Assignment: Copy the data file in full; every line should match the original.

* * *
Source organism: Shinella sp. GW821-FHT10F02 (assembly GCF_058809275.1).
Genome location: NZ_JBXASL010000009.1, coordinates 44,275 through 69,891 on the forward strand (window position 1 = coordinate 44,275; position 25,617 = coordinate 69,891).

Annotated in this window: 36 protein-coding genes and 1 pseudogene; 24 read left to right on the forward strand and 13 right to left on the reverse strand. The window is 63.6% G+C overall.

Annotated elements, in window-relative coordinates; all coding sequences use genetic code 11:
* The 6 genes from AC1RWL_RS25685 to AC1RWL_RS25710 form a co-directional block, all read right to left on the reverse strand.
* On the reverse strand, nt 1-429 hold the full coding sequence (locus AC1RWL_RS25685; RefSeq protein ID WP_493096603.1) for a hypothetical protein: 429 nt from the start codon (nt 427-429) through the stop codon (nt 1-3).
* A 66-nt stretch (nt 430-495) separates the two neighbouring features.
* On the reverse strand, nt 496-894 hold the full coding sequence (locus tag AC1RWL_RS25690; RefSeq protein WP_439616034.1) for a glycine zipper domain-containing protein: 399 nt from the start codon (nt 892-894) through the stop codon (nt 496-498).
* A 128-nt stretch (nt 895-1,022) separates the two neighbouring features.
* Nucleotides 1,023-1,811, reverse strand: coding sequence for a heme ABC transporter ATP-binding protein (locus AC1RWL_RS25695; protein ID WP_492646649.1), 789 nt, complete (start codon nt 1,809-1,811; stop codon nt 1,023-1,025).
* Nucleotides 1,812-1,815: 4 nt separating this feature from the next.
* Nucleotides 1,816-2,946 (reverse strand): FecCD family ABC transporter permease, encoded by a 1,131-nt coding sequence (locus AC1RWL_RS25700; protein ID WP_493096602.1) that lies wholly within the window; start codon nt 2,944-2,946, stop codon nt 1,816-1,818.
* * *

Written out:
Source organism: Shinella sp. GW821-FHT10F02 (assembly GCF_058809275.1).
Genome location: NZ_JBXASL010000009.1, coordinates 44,275 through 69,891 on the forward strand (window position 1 = coordinate 44,275; position 25,617 = coordinate 69,891).

Annotated in this window: 36 protein-coding genes and 1 pseudogene; 24 read left to right on the forward strand and 13 right to left on the reverse strand. The window is 63.6% G+C overall.

Annotated elements, in window-relative coordinates; all coding sequences use genetic code 11:
* The 6 genes from AC1RWL_RS25685 to AC1RWL_RS25710 form a co-directional block, all read right to left on the reverse strand.
* On the reverse strand, nt 1-429 hold the full coding sequence (locus AC1RWL_RS25685; RefSeq protein ID WP_493096603.1) for a hypothetical protein: 429 nt from the start codon (nt 427-429) through the stop codon (nt 1-3).
* A 66-nt stretch (nt 430-495) separates the two neighbouring features.
* On the reverse strand, nt 496-894 hold the full coding sequence (locus tag AC1RWL_RS25690; RefSeq protein WP_439616034.1) for a glycine zipper domain-containing protein: 399 nt from the start codon (nt 892-894) through the stop codon (nt 496-498).
* A 128-nt stretch (nt 895-1,022) separates the two neighbouring features.
* Nucleotides 1,023-1,811, reverse strand: coding sequence for a heme ABC transporter ATP-binding protein (locus AC1RWL_RS25695; protein ID WP_492646649.1), 789 nt, complete (start codon nt 1,809-1,811; stop codon nt 1,023-1,025).
* Nucleotides 1,812-1,815: 4 nt separating this feature from the next.
* Nucleotides 1,816-2,946 (reverse strand): FecCD family ABC transporter permease, encoded by a 1,131-nt coding sequence (locus AC1RWL_RS25700; protein ID WP_493096602.1) that lies wholly within the window; start codon nt 2,944-2,946, stop codon nt 1,816-1,818.